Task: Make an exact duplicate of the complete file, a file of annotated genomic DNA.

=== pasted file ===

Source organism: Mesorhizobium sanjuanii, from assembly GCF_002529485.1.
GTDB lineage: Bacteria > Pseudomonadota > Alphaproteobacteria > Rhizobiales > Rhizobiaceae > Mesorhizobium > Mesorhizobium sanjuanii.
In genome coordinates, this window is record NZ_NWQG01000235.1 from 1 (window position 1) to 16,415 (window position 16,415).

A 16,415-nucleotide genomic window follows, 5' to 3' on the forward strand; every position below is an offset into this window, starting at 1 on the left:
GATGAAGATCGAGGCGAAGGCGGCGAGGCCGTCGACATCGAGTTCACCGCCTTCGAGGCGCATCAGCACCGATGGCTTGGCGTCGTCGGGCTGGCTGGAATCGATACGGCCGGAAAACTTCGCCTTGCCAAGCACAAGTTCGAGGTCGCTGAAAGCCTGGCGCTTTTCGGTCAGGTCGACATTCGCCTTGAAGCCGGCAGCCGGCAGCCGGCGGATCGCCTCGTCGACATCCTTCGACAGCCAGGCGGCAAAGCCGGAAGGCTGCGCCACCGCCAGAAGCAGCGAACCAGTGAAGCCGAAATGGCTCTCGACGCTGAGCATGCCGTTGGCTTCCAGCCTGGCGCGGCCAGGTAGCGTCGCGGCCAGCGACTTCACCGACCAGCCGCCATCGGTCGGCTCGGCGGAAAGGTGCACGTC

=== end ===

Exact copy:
Source organism: Mesorhizobium sanjuanii, from assembly GCF_002529485.1.
GTDB lineage: Bacteria > Pseudomonadota > Alphaproteobacteria > Rhizobiales > Rhizobiaceae > Mesorhizobium > Mesorhizobium sanjuanii.
In genome coordinates, this window is record NZ_NWQG01000235.1 from 1 (window position 1) to 16,415 (window position 16,415).

A 16,415-nucleotide genomic window follows, 5' to 3' on the forward strand; every position below is an offset into this window, starting at 1 on the left:
GATGAAGATCGAGGCGAAGGCGGCGAGGCCGTCGACATCGAGTTCACCGCCTTCGAGGCGCATCAGCACCGATGGCTTGGCGTCGTCGGGCTGGCTGGAATCGATACGGCCGGAAAACTTCGCCTTGCCAAGCACAAGTTCGAGGTCGCTGAAAGCCTGGCGCTTTTCGGTCAGGTCGACATTCGCCTTGAAGCCGGCAGCCGGCAGCCGGCGGATCGCCTCGTCGACATCCTTCGACAGCCAGGCGGCAAAGCCGGAAGGCTGCGCCACCGCCAGAAGCAGCGAACCAGTGAAGCCGAAATGGCTCTCGACGCTGAGCATGCCGTTGGCTTCCAGCCTGGCGCGGCCAGGTAGCGTCGCGGCCAGCGACTTCACCGACCAGCCGCCATCGGTCGGCTCGGCGGAAAGGTGCACGTC